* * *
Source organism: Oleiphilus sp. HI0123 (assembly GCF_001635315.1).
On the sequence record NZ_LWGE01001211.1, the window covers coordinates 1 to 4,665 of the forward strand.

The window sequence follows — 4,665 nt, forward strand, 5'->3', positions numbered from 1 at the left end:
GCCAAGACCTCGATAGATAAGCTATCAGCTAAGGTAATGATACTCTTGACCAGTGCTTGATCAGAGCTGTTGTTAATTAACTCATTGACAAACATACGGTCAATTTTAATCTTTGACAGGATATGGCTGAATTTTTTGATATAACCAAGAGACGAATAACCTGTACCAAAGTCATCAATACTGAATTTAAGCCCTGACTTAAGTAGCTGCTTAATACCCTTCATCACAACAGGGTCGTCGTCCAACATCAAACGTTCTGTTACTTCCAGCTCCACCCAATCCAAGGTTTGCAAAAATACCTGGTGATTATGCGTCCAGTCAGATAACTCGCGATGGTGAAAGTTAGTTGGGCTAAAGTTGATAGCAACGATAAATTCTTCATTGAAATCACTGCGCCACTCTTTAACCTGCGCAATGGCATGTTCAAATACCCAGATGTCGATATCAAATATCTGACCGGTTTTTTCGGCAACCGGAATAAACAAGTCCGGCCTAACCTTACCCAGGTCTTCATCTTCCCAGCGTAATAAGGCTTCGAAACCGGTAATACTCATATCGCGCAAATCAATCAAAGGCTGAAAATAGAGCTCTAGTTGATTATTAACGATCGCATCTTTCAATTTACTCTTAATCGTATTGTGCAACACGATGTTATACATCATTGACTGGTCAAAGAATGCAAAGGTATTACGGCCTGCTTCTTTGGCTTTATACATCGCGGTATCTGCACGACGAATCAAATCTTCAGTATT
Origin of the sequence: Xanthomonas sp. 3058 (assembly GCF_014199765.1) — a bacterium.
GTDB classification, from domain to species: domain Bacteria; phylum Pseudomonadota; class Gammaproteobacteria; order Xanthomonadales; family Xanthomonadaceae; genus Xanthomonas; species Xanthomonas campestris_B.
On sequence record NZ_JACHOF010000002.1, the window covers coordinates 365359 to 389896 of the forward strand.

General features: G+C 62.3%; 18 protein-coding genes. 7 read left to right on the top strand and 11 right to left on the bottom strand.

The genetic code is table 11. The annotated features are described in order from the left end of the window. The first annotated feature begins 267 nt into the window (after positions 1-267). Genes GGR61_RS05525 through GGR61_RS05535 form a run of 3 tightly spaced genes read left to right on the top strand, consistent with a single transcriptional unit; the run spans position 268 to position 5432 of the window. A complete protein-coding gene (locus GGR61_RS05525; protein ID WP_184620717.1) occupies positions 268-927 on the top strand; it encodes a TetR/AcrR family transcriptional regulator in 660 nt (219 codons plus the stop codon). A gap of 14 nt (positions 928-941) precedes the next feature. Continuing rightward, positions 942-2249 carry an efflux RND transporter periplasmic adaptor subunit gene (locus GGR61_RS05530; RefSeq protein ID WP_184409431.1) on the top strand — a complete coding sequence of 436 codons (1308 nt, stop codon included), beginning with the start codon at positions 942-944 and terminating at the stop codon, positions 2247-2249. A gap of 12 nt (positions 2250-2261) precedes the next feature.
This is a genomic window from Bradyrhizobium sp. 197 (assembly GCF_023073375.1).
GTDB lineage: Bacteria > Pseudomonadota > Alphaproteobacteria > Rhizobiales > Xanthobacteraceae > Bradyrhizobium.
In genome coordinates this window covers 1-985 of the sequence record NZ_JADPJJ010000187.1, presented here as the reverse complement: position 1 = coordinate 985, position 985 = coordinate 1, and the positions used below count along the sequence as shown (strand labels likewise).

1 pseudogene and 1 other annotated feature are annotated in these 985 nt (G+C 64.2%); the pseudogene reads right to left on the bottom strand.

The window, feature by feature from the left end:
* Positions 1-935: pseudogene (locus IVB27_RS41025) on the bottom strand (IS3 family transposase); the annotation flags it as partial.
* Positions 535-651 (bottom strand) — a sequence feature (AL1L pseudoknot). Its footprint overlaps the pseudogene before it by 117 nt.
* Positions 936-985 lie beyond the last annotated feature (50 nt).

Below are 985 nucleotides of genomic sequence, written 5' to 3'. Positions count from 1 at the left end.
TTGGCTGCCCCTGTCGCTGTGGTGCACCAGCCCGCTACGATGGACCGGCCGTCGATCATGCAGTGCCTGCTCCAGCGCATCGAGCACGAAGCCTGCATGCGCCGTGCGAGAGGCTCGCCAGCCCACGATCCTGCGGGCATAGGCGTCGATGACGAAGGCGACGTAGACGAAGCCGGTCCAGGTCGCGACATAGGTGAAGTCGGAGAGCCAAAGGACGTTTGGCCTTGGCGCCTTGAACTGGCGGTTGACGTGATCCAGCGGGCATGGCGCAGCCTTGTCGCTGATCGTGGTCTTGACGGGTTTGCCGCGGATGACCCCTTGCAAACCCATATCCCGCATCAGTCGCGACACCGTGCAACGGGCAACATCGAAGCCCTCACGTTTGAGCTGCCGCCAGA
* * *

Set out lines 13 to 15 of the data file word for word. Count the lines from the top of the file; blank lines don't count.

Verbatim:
1 pseudogene and 1 other annotated feature are annotated in these 985 nt (G+C 64.2%); the pseudogene reads right to left on the bottom strand.

The window, feature by feature from the left end:
* Positions 1-935: pseudogene (locus IVB27_RS41025) on the bottom strand (IS3 family transposase); the annotation flags it as partial.